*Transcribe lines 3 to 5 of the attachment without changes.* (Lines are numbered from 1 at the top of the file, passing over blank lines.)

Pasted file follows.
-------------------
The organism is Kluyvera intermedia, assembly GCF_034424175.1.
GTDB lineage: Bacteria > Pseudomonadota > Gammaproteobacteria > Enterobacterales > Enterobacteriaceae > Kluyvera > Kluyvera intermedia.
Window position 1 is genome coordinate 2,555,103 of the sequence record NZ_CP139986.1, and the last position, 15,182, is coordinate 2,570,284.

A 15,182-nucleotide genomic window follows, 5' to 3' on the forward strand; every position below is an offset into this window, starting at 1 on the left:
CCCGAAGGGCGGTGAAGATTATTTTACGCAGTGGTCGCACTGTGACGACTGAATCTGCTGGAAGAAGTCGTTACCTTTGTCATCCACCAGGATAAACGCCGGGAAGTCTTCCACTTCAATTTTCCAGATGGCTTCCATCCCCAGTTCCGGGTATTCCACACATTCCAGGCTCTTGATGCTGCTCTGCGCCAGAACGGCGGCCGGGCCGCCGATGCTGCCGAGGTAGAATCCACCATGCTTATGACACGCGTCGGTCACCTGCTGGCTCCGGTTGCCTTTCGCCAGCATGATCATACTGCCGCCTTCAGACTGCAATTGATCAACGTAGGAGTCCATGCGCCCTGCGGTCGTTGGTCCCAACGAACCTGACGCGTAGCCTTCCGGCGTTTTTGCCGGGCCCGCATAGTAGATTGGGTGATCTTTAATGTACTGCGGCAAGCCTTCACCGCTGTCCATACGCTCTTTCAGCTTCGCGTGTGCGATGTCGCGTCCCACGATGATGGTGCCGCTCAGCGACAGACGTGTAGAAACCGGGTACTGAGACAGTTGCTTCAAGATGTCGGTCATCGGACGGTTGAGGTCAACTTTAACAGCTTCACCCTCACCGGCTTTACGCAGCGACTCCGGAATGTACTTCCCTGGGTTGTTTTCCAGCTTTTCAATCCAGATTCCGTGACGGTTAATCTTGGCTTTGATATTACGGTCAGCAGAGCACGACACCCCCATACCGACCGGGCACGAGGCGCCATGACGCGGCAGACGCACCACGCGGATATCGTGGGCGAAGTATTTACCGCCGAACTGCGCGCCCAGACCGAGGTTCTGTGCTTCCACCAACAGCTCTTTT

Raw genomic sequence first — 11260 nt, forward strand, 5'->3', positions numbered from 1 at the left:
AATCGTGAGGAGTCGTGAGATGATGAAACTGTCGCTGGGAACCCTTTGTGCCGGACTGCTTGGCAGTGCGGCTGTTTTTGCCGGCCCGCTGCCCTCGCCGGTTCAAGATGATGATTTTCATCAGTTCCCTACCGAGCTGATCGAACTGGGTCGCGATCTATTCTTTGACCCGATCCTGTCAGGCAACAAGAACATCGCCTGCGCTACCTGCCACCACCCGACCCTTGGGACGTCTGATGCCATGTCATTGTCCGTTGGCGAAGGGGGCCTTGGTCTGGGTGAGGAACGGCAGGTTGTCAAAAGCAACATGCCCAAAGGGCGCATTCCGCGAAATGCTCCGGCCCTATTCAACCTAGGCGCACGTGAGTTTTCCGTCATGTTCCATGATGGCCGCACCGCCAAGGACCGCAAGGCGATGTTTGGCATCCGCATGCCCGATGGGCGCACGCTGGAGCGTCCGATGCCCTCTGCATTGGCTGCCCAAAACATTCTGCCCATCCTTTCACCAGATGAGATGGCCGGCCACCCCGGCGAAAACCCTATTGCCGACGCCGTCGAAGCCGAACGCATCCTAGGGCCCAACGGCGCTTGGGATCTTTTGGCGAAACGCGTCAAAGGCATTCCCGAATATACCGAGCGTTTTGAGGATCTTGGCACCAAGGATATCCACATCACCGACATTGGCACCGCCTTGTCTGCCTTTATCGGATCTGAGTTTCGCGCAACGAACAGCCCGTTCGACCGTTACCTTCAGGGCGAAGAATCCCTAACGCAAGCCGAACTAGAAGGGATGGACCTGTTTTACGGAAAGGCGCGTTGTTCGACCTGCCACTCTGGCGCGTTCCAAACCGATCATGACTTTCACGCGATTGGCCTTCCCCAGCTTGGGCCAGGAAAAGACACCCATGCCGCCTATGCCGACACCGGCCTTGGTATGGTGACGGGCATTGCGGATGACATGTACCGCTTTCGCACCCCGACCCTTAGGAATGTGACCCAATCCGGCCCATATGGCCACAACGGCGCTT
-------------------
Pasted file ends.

Window position 1 is genome coordinate 2,555,103 of the sequence record NZ_CP139986.1, and the last position, 15,182, is coordinate 2,570,284.

A 15,182-nucleotide genomic window follows, 5' to 3' on the forward strand; every position below is an offset into this window, starting at 1 on the left:
CCCGAAGGGCGGTGAAGATTATTTTACGCAGTGGTCGCACTGTGACGACTGAATCTGCTGGAAGAAGTCGTTACCTTTGTCATCCACCAGGATAAACGCCGGGAAGTCTTCCACTTCAATTTTCCAGATGGCTTCCATCCCCAGTTCCGGGTATTCCACACATTCCAGGCTCTTGATGCTGCTCTGCGCCAGAACGGCGGCCGGGCCGCCGATGCTGCCGAGGTAGAATCCACCATGCTTATGACACGCGTCGGTCACCTGCTGGCTCCGGTTGCCTTTCGCCAGCATGATCATACTGCCGCCTTCAGACTGCAATTGATCAACGTAGGAGTCCATGCGCCCTGCGGTCGTTGGTCCCAACGAACCTGACGCGTAGCCTTCCGGCGTTTTTGCCGGGCCCGCATAGTAGATTGGGTGATCTTTAATGTACTGCGGCAAGCCTTCACCGCTGTCCATACGCTCTTTCAGCTTCGCGTGTGCGATGTCGCGTCCCACGATGATGGTGCCGCTCAGCGACAGACGTGTAGAAACCGGGTACTGAGACAGTTGCTTCAAGATGTCGGTCATCGGACGGTTGAGGTCAACTTTAACAGCTTCACCCTCACCGGCTTTACGCAGCGACTCCGGAATGTACTTCCCTGGGTTGTTTTCCAGCTTTTCAATCCAGATTCCGTGACGGTTAATCTTGGCTTTGATATTACGGTCAGCAGAGCACGACACCCCCATACCGACCGGGCACGAGGCGCCATGACGCGGCAGACGCACCACGCGGATATCGTGGGCGAAGTATTTACCGCCGAACTGCGCGCCCAGACCGAGGTTCTGTGCTTCCACCAACAGCTCTTTT